• This is expected (normal and healthy). Read the Parkinson's Law of Triviality link I posted above. – Robert Cartaino Jan 20 '17 at 21:54
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    @Hamlet It's very human that more complex and difficult-to-address problems receive less attention. This happens on every Stack Exchange site. The goal is to make a higher density of those questions, so that it draws in the people who can answer them. – user80 Jan 20 '17 at 22:13
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    @Emrakul as someone who has asked questions about complex and difficult problems throughout this beta, it's discouraging when my (and other's) questions don't get much attention. If I wanted to discuss complex literary problems by my self, I would post on my blog. – user111 Jan 20 '17 at 22:20
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    @Hamlet Give it some time. The content matter of the site is complicated, and by its nature takes time and thought. We're also in private beta, and the number of active users is somewhat limited. Slow turn-around on answers, at this point, is a good sign, not a bad one. – user80 Jan 20 '17 at 22:22
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    @Emrakul again, I am not discouraged by a lack of answers, but by a lack of votes/views/interest. – user111 Jan 20 '17 at 22:25
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So I'll provide some anecdote as to why I personally haven't voted on those. I don't know those works, and I tend to not click on questions and vote on them if I don't know the material. They're good questions, and I went ahead and upvoted them because of this meta question, but otherwise I wouldn't have looked at them because they're not of any interest to me.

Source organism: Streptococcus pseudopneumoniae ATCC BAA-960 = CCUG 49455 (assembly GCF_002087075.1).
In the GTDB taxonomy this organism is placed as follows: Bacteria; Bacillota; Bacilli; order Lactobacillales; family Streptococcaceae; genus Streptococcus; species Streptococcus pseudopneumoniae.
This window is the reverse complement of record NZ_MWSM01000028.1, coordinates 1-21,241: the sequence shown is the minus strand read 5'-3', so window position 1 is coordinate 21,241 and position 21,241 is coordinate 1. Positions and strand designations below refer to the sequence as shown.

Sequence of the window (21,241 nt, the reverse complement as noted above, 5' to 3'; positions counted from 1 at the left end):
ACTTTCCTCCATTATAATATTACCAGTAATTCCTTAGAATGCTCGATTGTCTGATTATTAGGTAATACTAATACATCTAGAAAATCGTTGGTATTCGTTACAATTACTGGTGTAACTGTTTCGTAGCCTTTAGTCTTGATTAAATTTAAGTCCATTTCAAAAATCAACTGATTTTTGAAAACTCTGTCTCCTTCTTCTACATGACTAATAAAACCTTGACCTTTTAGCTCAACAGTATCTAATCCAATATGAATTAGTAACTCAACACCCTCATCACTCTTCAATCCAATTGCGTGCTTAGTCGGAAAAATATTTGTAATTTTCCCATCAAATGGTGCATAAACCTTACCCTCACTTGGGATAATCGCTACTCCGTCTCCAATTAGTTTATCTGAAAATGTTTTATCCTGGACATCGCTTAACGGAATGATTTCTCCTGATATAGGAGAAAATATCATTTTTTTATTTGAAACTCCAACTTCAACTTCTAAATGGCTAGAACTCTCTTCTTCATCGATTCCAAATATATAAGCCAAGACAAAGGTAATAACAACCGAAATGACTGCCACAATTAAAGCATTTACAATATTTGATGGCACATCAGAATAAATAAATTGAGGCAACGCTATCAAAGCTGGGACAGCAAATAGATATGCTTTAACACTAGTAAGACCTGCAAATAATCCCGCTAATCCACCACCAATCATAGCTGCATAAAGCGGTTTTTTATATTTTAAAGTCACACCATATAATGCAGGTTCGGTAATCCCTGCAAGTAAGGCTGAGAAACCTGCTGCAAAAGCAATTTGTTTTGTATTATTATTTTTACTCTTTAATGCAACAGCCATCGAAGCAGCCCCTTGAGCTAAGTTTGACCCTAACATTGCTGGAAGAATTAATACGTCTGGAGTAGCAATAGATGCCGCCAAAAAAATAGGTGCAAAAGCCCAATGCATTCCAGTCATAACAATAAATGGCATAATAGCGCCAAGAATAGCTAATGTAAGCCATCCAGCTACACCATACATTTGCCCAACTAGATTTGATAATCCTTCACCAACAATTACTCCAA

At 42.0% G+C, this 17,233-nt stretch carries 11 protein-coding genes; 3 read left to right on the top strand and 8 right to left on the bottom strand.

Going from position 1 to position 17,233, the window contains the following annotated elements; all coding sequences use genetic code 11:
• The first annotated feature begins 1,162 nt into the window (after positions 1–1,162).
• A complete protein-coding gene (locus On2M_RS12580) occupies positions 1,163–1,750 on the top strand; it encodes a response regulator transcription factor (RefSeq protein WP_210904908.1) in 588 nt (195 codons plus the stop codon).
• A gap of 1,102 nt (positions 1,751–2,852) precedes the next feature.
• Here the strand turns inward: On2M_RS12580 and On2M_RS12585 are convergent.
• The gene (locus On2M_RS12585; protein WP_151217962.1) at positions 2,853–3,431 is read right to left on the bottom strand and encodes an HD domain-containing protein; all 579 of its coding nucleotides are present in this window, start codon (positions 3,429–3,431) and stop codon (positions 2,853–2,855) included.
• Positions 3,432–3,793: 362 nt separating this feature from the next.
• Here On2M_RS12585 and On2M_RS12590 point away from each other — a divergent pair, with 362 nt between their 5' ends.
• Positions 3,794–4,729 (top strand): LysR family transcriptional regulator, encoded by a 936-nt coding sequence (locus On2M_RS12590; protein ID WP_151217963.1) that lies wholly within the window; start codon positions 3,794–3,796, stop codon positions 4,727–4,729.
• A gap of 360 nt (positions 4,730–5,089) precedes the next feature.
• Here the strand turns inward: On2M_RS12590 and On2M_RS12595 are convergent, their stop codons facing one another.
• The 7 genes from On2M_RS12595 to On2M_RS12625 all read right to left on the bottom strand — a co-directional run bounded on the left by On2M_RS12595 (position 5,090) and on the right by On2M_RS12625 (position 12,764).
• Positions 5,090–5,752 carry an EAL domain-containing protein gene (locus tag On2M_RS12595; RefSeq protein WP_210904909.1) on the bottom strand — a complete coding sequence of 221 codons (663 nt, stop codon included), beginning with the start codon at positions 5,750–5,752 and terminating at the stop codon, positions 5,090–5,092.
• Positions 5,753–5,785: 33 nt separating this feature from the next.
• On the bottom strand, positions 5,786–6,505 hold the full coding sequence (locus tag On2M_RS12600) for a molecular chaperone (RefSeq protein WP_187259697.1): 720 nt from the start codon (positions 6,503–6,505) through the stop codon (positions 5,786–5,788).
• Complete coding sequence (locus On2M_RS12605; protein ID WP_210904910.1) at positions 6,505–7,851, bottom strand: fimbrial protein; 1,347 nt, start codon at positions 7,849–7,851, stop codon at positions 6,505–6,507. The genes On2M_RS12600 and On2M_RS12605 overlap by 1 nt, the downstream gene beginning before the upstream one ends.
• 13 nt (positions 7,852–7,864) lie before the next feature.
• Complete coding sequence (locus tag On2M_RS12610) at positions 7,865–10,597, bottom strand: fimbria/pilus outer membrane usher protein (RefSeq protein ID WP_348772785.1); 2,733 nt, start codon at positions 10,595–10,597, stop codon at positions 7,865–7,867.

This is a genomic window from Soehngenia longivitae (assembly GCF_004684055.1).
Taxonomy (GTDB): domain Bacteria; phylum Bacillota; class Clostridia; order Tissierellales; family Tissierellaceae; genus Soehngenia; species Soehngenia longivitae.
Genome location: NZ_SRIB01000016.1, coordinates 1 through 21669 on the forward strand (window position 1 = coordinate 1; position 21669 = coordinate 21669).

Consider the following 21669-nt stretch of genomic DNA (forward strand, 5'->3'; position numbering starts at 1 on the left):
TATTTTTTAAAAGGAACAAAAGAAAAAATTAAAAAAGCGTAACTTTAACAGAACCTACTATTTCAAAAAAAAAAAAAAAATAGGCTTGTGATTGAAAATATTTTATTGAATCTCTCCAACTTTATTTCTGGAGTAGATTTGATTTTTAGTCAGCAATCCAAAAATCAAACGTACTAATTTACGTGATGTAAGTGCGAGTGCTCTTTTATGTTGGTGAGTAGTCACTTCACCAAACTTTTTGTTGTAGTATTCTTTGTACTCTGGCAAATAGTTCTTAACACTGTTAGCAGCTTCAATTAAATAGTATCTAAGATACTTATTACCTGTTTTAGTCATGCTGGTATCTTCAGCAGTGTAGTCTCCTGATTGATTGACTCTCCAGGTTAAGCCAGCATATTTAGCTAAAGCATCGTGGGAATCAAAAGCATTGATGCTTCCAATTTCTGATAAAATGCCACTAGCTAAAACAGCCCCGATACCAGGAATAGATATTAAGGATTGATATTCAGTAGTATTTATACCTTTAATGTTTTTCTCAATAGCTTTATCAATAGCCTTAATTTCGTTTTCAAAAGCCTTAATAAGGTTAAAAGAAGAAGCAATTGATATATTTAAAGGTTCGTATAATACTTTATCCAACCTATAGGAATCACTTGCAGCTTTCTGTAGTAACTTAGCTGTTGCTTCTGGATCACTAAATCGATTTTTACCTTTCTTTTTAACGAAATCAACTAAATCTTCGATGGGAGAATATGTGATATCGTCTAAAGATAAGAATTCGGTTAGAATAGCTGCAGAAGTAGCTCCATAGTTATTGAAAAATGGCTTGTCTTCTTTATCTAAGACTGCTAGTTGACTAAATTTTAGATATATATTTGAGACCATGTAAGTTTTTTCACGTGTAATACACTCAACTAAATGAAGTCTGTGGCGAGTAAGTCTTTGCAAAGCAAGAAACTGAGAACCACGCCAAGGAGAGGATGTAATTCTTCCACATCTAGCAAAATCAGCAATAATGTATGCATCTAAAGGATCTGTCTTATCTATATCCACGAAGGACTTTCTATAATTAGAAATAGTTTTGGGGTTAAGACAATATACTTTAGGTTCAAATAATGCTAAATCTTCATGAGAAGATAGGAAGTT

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    Do you really need to understand the subject matter to know if a question is a good question? – user111 Jan 20 '17 at 21:26
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    @Hamlet no, I'm just saying most of the time I don't usually go out of my way to upvote something that I don't know anything about, even if it's a really good question, and I think a lot of people are like that. – DForck42 Jan 20 '17 at 21:28
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    @Hamlet Besides that, you might not feel to inclined to read the question in the first place, especially when there's 5 others about stuff you know more about. – Cahir Mawr Dyffryn æp Ceallach Jan 20 '17 at 21:56
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    @Hamlet I had already upvoted two of the three; I had never heard of the Mexican story in the third question so I couldn't even judge if it was a "good" one. Also, while it's not the fault of that question, we've just had a string of "What did X represent in Animal Farm?" and I, personally, am getting a mite annoyed (because that was all covered if you studied the book in high school, or read the Cliffs/Sparks Notes). So I may have not bothered looking at "yet another What's This Mean question." – Lauren-Clear-Monica-Ipsum Jan 21 '17 at 16:04